Vaulting enjoys an ancient heritage and can probably be
described as one of the oldest-known forms of equestrian
sport. Often described as gymnastics performed on horseback,
vaulting’s origins can be traced back to Roman games which
included acrobatic displays performed on cantering horses.
Tracing history through the Middle Ages and the Renaissance,
many references to vaulting are made, and it was during this
time that the practice of “La Voltige” (drill riding
and agility exercises performed on horseback by knights and noblemen)
gave the sport its present name. Modern vaulting was developed in postwar
Germany as a means to introduce children to equestrian sport, and it
remains a popular training and competitive endeavor all across Europe.
Conversely, modern competitive vaulting is relatively new to the United
States. Vaulting did not make its way to the U.S. until the late
1950s and the first official competition did not take place until
1969. Since that time, vaulting has experienced significant
growth and expansion and is enjoyed by equestrian enthusiasts
of all ages. All vaulting routines – team, individual and freestyle
– are performed on the back of a cantering horse, traveling in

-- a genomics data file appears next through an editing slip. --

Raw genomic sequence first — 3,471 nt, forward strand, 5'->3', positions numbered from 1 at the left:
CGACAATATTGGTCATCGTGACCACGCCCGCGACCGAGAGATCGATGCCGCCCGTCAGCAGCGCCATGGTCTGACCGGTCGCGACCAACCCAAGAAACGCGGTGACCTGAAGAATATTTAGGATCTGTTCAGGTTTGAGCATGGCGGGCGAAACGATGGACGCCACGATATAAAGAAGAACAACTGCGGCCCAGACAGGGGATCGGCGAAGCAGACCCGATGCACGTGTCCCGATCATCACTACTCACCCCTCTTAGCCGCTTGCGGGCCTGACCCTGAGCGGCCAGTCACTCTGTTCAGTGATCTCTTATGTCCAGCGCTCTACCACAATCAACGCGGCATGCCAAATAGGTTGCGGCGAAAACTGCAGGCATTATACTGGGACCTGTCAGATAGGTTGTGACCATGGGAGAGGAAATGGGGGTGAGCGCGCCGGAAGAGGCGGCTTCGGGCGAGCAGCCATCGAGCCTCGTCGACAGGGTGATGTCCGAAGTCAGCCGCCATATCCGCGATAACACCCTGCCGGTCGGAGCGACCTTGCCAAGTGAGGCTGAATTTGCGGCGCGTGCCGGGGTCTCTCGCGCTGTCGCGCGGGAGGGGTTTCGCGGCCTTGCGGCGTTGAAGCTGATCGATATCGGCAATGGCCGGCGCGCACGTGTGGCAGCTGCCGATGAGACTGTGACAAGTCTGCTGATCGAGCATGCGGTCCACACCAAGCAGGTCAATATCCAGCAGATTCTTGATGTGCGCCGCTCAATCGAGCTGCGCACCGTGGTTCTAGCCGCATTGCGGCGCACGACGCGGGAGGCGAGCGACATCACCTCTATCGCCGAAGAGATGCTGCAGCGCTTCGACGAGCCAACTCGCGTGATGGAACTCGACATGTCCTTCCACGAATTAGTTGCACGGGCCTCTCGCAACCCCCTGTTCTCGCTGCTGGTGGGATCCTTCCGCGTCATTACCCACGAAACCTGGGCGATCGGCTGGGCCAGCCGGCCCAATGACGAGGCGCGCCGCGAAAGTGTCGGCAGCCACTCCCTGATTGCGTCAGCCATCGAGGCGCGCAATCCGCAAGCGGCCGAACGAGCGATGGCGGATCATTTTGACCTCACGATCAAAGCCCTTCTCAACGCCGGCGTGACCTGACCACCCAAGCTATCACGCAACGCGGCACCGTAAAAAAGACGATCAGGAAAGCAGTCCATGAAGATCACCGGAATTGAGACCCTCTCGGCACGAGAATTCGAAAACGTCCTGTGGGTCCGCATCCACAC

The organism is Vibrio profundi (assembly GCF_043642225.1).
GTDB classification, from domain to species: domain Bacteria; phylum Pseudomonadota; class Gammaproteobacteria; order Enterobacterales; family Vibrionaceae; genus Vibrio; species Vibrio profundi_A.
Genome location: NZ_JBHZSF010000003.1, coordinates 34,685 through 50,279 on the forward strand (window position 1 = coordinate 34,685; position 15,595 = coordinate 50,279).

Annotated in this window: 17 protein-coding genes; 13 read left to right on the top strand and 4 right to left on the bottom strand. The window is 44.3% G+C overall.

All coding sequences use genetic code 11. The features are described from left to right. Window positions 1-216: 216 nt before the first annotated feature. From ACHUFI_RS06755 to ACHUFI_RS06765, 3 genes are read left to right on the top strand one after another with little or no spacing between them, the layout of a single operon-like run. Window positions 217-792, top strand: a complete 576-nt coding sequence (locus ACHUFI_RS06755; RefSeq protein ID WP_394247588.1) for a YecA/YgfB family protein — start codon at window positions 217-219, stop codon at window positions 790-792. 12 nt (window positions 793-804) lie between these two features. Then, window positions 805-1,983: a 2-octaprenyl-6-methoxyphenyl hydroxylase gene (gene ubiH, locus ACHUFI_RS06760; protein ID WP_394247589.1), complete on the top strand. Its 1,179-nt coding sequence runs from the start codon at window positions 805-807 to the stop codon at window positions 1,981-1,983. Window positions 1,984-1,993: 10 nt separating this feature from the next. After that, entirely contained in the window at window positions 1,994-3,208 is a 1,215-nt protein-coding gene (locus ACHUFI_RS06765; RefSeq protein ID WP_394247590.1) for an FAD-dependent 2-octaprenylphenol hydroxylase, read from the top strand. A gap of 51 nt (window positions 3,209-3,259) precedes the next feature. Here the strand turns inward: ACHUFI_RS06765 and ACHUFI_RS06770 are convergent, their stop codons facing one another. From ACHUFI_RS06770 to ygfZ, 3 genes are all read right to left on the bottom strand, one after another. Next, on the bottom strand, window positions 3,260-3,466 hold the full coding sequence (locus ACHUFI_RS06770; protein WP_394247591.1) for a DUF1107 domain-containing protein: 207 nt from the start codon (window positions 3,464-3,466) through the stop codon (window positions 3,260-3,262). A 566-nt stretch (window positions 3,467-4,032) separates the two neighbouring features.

a circle and attached to a longe line.
Competitors are judgedon their ability to smoothly execute compulsory
movements demonstrating strength, flexibility and balance – making sure
to face all four directions and cover all parts of the horse from
neck to croup – during their routines. They are also evaluated on
the technical difficulty and artistic expression associated with
freestyle routines. Additionally, a portion of every overall score
is secured by considering the horse’s quality and consistency
of gait. Vaulting offers enthusiasts the opportunity to develop
coordination, balance, strength and creativity while working
harmoniously with both fellow teammates and the horse
itself. To learn more about the discipline of vaulting, visit the
American Vaulting Association at americanvaulting.org.